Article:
This gorgeous, stainless steel spinning extractor, made in Italy for Mann Lake, sits in a privileged part of our living room and sometimes serves as a coffee table. But come extraction time, I not only use this beauty in my yard, I share it with my beekeeping friends. It’s about the size of a medium garbage can, so it’s easy to load into the car. It fits three frames at a time — the perfect amount for backyard beekeepers who often need to extract only 9 frames at once.
There’s no plug, no motor, just human arm power.
Inside is a metal carriage or rack you slide your frames into. Each side of the frame has honeycomb, so you need to flip the frames to get the honey out of both sides. But most backyard beekeepers are curious and want to check out the progress of the extraction process, anyhow. Watching the honey splatter on the inside edges of the extractor is very satisfying.
It’s also very satisfying to hold up the frame to the light and see that the honey has been sucked out of the comb and is now dripping down the inside of the extractor. And therein lies the beauty of this hand-crank model: the spigot. The honey flows down the sides of the extractor and coalesces in a pool. One only has to turn the spigot and out drips your liquid gold. I never filter or heat my honey so we just hold jars under the spigot. Viola!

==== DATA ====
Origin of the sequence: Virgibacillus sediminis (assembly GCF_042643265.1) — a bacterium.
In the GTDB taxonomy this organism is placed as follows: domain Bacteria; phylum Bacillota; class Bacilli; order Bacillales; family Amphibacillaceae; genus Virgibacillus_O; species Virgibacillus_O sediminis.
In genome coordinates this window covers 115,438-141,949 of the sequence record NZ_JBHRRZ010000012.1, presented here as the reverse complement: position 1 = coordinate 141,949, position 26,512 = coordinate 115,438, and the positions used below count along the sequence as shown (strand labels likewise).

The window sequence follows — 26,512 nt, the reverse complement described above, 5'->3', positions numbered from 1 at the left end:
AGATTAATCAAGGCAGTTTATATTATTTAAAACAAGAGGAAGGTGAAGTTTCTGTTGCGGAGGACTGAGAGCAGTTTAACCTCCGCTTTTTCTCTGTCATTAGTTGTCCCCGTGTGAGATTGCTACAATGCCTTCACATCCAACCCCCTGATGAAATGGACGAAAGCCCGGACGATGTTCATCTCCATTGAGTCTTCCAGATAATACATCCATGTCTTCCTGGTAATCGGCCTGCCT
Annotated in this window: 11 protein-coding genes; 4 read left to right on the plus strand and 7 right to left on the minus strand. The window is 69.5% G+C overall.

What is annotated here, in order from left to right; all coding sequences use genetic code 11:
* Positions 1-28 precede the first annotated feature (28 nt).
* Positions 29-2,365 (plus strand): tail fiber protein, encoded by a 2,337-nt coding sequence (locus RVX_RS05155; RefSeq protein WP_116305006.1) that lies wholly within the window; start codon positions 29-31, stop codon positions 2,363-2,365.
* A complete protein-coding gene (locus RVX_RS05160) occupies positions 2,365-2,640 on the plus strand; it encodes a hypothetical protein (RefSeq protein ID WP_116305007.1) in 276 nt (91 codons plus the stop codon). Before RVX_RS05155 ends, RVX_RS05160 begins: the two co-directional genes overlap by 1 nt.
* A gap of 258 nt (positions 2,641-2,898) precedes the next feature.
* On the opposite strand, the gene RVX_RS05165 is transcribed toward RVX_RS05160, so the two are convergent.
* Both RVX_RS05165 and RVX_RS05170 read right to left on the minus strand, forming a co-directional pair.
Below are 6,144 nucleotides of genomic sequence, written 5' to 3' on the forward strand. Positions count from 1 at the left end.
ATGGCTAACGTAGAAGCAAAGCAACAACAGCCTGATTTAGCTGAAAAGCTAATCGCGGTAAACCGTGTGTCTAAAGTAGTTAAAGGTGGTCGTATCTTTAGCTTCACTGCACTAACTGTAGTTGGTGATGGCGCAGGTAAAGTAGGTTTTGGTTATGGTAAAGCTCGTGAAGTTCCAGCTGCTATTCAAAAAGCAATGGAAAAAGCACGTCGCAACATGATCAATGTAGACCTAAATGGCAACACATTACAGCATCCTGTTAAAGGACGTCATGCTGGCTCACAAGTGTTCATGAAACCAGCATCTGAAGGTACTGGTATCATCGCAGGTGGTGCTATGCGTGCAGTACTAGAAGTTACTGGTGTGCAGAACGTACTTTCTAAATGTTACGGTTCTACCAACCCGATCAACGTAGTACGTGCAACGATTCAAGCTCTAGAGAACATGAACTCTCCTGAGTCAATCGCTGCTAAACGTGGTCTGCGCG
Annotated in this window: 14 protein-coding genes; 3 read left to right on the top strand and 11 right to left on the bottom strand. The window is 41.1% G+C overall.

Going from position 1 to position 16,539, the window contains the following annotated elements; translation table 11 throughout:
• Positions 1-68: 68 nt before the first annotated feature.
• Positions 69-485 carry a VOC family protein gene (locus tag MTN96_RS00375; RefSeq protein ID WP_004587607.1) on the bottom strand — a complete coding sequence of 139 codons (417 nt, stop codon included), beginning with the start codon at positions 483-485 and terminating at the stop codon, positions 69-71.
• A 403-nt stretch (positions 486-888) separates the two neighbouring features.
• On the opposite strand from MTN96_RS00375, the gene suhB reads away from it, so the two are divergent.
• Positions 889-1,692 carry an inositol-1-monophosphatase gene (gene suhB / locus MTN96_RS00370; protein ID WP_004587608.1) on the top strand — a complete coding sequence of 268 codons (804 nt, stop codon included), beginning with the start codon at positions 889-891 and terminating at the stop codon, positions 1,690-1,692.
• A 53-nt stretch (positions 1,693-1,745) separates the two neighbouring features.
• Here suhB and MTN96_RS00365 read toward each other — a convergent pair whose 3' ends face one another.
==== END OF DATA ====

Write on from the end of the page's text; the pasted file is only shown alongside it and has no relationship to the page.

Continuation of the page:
Clean up is simple — just put the extractor near the beehive. The bees will lick up the remaining honey. And before I put it back in the living room, I like to pour a few buckets of hot soapy water just to make sure.
Mann Lake makes a few extractors, including a cheaper 3-frame model. However, cheaper models have the crank on top instead of on the side, which makes it more difficult to spin (can you say instant tennis elbow?). I’ve also heard it’s harder to get the spinner moving fast enough to splatter the honey. With this extractor (the HH-190), the crank is on the side, which is more ergonomically friendly. The next model up is motorized, which I think you need only if you’re a commercial size beekeeper or elderly.
Beekeeping involves buying a lot of equipment (an urban farmer, I have been beekeeping since 1999 and bought this extractor two years ago). Paradoxically, while we’re in it for the long haul and strive to buy quality, long-lasting equipment, we also pride ourselves on being thrifty, and some of us border on the edge of being Luddites. For example, in order to extract the bee’s hard-earned honey, a beekeeper must remove the frames of honeycomb, slice off the capped honey and then somehow extract the sticky ambrosia. I’m proud to say I’ve never used one of those electric, plug-in hot knives for uncapping the comb. I use a pot of boiling water and a good kitchen knife, and simply dunk the knife in the water for a time, wipe it off and then slice. No cord, no expense.
I feel the same way about my extractor: It’s a nice synthesis of human and machine. Before I got on I used to try to use a bowl, some pans and gravity. This is impossible in a place like California with all these ants! And it just takes forever to let the honey drip out. This machine allows us to speed up the extraction process, but not too much.